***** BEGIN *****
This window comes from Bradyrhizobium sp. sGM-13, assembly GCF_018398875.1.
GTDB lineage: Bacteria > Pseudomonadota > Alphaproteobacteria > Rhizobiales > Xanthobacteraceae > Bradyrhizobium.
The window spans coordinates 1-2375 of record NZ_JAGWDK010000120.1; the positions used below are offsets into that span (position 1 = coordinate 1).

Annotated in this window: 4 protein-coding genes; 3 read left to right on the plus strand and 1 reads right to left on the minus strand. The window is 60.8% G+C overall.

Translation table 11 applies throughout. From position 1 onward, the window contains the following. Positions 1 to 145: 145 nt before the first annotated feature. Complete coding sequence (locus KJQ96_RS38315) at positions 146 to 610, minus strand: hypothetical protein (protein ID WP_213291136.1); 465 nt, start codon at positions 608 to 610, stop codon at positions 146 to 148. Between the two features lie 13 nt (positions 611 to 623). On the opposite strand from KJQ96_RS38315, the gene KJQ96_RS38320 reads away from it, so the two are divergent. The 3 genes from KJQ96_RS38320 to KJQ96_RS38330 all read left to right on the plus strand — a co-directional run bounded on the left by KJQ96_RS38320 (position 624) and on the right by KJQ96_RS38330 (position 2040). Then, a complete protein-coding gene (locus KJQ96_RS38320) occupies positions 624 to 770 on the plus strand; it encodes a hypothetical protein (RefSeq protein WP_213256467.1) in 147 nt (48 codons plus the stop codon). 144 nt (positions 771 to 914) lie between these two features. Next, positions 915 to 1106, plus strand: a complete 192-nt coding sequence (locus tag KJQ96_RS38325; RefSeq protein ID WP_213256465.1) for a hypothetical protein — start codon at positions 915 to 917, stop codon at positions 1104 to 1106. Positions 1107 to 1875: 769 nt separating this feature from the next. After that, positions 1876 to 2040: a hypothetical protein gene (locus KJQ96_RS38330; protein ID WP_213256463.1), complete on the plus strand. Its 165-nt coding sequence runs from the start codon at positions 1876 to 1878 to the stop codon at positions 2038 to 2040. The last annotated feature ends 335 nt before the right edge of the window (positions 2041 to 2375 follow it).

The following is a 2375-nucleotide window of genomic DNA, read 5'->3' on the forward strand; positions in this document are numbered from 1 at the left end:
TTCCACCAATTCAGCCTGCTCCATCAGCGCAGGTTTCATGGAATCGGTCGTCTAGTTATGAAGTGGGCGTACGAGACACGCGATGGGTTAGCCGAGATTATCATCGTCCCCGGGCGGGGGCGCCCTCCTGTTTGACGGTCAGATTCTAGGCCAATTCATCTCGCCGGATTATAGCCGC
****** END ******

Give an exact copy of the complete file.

This window comes from Bradyrhizobium sp. sGM-13, assembly GCF_018398875.1.
GTDB lineage: Bacteria > Pseudomonadota > Alphaproteobacteria > Rhizobiales > Xanthobacteraceae > Bradyrhizobium.
The window spans coordinates 1-2375 of record NZ_JAGWDK010000120.1; the positions used below are offsets into that span (position 1 = coordinate 1).

Annotated in this window: 4 protein-coding genes; 3 read left to right on the plus strand and 1 reads right to left on the minus strand. The window is 60.8% G+C overall.

Translation table 11 applies throughout. From position 1 onward, the window contains the following. Positions 1 to 145: 145 nt before the first annotated feature. Complete coding sequence (locus KJQ96_RS38315) at positions 146 to 610, minus strand: hypothetical protein (protein ID WP_213291136.1); 465 nt, start codon at positions 608 to 610, stop codon at positions 146 to 148. Between the two features lie 13 nt (positions 611 to 623). On the opposite strand from KJQ96_RS38315, the gene KJQ96_RS38320 reads away from it, so the two are divergent. The 3 genes from KJQ96_RS38320 to KJQ96_RS38330 all read left to right on the plus strand — a co-directional run bounded on the left by KJQ96_RS38320 (position 624) and on the right by KJQ96_RS38330 (position 2040). Then, a complete protein-coding gene (locus KJQ96_RS38320) occupies positions 624 to 770 on the plus strand; it encodes a hypothetical protein (RefSeq protein WP_213256467.1) in 147 nt (48 codons plus the stop codon). 144 nt (positions 771 to 914) lie between these two features. Next, positions 915 to 1106, plus strand: a complete 192-nt coding sequence (locus tag KJQ96_RS38325; RefSeq protein ID WP_213256465.1) for a hypothetical protein — start codon at positions 915 to 917, stop codon at positions 1104 to 1106. Positions 1107 to 1875: 769 nt separating this feature from the next. After that, positions 1876 to 2040: a hypothetical protein gene (locus KJQ96_RS38330; protein ID WP_213256463.1), complete on the plus strand. Its 165-nt coding sequence runs from the start codon at positions 1876 to 1878 to the stop codon at positions 2038 to 2040. The last annotated feature ends 335 nt before the right edge of the window (positions 2041 to 2375 follow it).

The following is a 2375-nucleotide window of genomic DNA, read 5'->3' on the forward strand; positions in this document are numbered from 1 at the left end:
TTCCACCAATTCAGCCTGCTCCATCAGCGCAGGTTTCATGGAATCGGTCGTCTAGTTATGAAGTGGGCGTACGAGACACGCGATGGGTTAGCCGAGATTATCATCGTCCCCGGGCGGGGGCGCCCTCCTGTTTGACGGTCAGATTCTAGGCCAATTCATCTCGCCGGATTATAGCCGC